After 500 hundred years, what did the Reformation achieve?

site of first scottish protestant martyrdom

So, this week we mark the 500th anniversary of that famous, brave and necessary protest by a German monk and theologian called Martin Luther, when he nailed his Ninety-five Theses to the door of All Saints’ Church in Wittenberg on 31 October 1517. Or did he? It seems there is doubt about the nailing up bit, as this might have been added to the story later. No matter though, as there is no doubt that what he wrote lit revolution across the Christian world.

Most from a Protestant persuasion and many from the Roman Catholic world too, would regard Luther as a hero (of course we do not use the word ‘Saint’ as this would be rather against type.)

But back to that word ‘revolution’. This is not exaggeration. Firstly, there was a theological revolution. The power of the Church to dictate and control salvation, orthodoxy and patronage was fractured. What we would regard now as heresies that had become common practice in the church of the time were directly challenged. It excited the highest passions and brutal opposition. People like Patrick Hamilton were burned at the stake unwilling to relinquish the new truth they had found in the protest against the religious powers of the day.

I used the word ‘necessary’ earlier. The Reformation started out as a protest against corruption, injustice and the rampant, systematic miss-use of religious power. It proclaimed that individual salvation was available to all, by faith, and was not mediated by church or state. It liberated the Bible from the priesthood and thanks to the invention of the printing press, weaponised it as an instrument of mass sedition.

In turn, the children of the revolution also turned to violence (Remember the Covenanters?) 500 years later, the splinter lines are still visible in our communities- particularly in Scotland and Ireland.

But this is not a history lesson- rather I reflect on the legacy of The Reformation in our country now. For 500 years, the Protestants have been scrabbling to reform again and again and again in pursuit of purer and more exclusive versions of the truth. However, I would contend that in doing so, we still stand in dire need of a new Reformation. A new break from the power of the Orthodoxy. A new break through into a new landscape of faith that engages with systematic abuse of religious power. Dare I say more?

Luther wrote 95 lines of protest in his Theses. I am no Luther, but I would start with 6…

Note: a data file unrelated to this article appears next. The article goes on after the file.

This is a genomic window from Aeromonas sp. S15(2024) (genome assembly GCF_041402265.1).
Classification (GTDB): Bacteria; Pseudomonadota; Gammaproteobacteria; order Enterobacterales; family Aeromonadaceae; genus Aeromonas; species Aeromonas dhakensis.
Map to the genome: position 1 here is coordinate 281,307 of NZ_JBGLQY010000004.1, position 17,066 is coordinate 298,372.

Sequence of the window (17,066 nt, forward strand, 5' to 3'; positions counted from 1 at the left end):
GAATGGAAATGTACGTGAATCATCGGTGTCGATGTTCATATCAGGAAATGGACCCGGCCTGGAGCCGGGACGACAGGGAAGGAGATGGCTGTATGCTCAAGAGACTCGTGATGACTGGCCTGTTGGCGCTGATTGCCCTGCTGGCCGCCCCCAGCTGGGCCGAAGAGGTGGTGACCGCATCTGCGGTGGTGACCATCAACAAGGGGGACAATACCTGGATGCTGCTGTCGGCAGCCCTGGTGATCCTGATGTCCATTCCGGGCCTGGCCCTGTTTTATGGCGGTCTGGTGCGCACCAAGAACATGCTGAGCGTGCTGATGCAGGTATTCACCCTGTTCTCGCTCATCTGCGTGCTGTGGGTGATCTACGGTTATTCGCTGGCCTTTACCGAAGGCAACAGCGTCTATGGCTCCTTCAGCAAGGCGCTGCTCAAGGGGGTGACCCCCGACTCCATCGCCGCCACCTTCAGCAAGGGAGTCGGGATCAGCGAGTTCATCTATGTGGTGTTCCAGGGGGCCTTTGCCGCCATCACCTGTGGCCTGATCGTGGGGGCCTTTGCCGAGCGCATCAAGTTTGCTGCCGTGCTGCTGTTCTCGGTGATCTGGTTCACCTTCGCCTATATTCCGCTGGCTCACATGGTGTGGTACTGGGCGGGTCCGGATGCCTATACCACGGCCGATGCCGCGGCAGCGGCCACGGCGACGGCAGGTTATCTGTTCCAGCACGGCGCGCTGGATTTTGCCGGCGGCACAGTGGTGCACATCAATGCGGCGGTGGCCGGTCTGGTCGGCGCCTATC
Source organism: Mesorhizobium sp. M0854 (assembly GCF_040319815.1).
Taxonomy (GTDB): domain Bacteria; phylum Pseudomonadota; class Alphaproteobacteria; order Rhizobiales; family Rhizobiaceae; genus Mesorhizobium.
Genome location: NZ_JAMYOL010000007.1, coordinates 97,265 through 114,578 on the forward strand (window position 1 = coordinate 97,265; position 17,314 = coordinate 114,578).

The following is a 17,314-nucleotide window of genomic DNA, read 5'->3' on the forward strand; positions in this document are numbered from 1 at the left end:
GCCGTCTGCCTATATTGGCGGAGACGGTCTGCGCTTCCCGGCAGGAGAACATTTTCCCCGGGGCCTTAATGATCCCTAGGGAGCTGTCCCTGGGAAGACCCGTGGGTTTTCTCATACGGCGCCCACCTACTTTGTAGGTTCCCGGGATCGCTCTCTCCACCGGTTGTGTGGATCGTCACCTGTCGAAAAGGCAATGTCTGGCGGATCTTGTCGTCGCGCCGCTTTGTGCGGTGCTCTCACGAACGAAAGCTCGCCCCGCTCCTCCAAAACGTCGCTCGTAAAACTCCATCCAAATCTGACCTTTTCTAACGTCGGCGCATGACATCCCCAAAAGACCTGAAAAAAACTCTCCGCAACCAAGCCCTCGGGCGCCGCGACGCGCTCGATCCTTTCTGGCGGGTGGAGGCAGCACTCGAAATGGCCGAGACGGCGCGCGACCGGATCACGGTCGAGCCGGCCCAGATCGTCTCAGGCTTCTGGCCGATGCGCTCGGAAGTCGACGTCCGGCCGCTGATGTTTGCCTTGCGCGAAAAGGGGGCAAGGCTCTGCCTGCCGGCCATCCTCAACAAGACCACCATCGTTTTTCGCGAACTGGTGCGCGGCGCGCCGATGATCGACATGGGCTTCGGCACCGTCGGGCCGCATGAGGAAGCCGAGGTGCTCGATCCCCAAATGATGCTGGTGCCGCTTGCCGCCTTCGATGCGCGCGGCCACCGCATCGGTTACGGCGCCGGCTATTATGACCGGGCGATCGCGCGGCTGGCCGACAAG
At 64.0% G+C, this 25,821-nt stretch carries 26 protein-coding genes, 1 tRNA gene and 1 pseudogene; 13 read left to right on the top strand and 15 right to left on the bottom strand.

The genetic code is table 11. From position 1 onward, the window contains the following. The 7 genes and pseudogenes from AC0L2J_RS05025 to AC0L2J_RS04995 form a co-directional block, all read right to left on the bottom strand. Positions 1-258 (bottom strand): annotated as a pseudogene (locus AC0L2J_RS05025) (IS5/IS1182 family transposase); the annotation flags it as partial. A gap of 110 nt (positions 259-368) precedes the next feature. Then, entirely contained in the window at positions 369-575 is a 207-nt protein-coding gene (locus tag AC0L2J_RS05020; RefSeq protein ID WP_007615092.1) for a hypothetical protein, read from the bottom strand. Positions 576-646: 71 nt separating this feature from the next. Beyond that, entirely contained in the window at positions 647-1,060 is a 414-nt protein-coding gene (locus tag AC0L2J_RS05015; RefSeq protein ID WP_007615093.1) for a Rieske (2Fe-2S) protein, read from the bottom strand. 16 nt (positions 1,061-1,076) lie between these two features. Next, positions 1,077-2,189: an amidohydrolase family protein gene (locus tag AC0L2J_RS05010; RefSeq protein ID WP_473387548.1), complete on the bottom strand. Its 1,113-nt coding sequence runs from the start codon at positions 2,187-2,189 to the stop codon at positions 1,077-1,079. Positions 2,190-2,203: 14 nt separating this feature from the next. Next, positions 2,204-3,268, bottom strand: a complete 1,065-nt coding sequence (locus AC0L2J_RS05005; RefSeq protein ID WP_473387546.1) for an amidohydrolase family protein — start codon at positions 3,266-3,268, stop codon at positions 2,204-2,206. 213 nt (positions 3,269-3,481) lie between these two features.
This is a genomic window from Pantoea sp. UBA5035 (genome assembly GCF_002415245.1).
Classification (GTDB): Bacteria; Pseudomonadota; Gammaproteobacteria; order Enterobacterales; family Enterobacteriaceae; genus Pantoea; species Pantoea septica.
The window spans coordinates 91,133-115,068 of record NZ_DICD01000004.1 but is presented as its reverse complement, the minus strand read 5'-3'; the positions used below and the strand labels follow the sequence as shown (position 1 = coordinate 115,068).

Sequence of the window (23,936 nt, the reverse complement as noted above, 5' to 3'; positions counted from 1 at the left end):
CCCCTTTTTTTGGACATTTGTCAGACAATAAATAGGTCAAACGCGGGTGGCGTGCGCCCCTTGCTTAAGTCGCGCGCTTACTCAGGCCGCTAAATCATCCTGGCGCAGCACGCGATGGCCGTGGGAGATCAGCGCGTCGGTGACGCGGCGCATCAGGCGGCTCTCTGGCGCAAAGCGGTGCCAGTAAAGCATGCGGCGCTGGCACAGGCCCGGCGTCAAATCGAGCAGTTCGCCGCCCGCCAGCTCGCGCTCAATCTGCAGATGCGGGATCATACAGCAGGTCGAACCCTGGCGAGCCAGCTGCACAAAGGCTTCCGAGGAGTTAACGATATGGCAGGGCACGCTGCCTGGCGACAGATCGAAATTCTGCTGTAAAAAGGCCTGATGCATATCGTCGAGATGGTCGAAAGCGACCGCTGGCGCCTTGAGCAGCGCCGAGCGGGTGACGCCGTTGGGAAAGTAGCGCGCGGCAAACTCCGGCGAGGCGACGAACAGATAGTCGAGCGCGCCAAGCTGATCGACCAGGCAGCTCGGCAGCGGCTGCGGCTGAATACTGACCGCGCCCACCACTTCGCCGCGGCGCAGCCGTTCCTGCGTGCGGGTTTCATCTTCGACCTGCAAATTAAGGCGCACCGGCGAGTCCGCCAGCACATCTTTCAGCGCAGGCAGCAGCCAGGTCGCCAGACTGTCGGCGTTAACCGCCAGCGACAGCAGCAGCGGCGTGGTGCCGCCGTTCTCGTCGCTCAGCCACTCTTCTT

Military flags, Lichfield Cathedral

I would suggest that the Reformation has now accumulated new heresies. These need to be named and nailed to the doors of our churches;

  1. The relationships between Church and State. Think about the relationship between muscular Evangelical Christianity and Imperialism. Greed and slavery justified on the basis of saving the Heathen. Think about Donald Trump quoting the Beatitudes in his inauguration speech. Think about how the new colonial power (the USA) conflates and confuses God, the flag and the State, as if God is a protestant white American.
  2. The promotion of the Bible above all other sources of religious truth. Stay with me on this. I don’t just mean the old fundamentalist/liberal dichotomy, rather I mean the way that we have come to revere the Bible as the fourth person of the trinity. How we forgot that it is a library of books of history, poetry, wild prophetic utterances, sectarian eye-witness opinion, ancient legend. But remember that until the revolution, for one and a half millennia, followers of Jesus did so without the Bible, or at least the Bible as we know it. I say this not to devalue the Bible, but to suggest that we take it out out of the glass case and actually read the thing. It was not dictated by God, it was inspired.
  3. The promotion of doctrine over the defining principle of love. Perhaps because of number 2 above, somehow the Church came to believe that our job as Christians was to define the saved from the unsaved. We used our own narrow readings of Scripture to define and police a binary world in which correct belief (doctrine) was more important than anything else. Sexual sin gets special attention. Other sins such as greed, avarice and religious bigotry (the things that Jesus got really angry about) hardly register by comparison.
  4. A distortion of the Great Commission. ‘Go ye therefore and make disciples’ were the last words Jesus is recoded as saying to his friends. The implication being that they, and we, are to seek to encourage people to be like him. But somewhere in the depths of the reformation this was reduced to saving people from hell when they die by getting them to say the sinners prayer.
  5. Moralistic therapeutic deism. Religion reduced to ‘feeling good’ and ‘doing good’. Faith that fits neatly into a lifestyle that values most the attainment of a life full of ‘me’ experiences, ‘me’ relationships, a great job and a great house in a great location. God is employed as a talisman, or a life coach for our attainment, our success and our consuming power.
  6. Wealth and excess became synonymous with the WASP world. We may eschew gold encrusted minarets, but the protestant world has fitted in neatly with an industrial revolution driven by forces of exploitation, division and wealth accumulation that is as far removed from the poverty of Jesus as it is possible to imagine. From the ‘Protestant Work Ethic‘ to the pervasive power of the prosperity gospel heresy, earthly success and accumulation has never really been seen as problematic, despite all evidence to the contrary from the words of Jesus in the Gospels. At a time of increasing inequality, denudation of resources and global warming, this is perhaps the greatest indictment of the legacy of The Reformation in our times.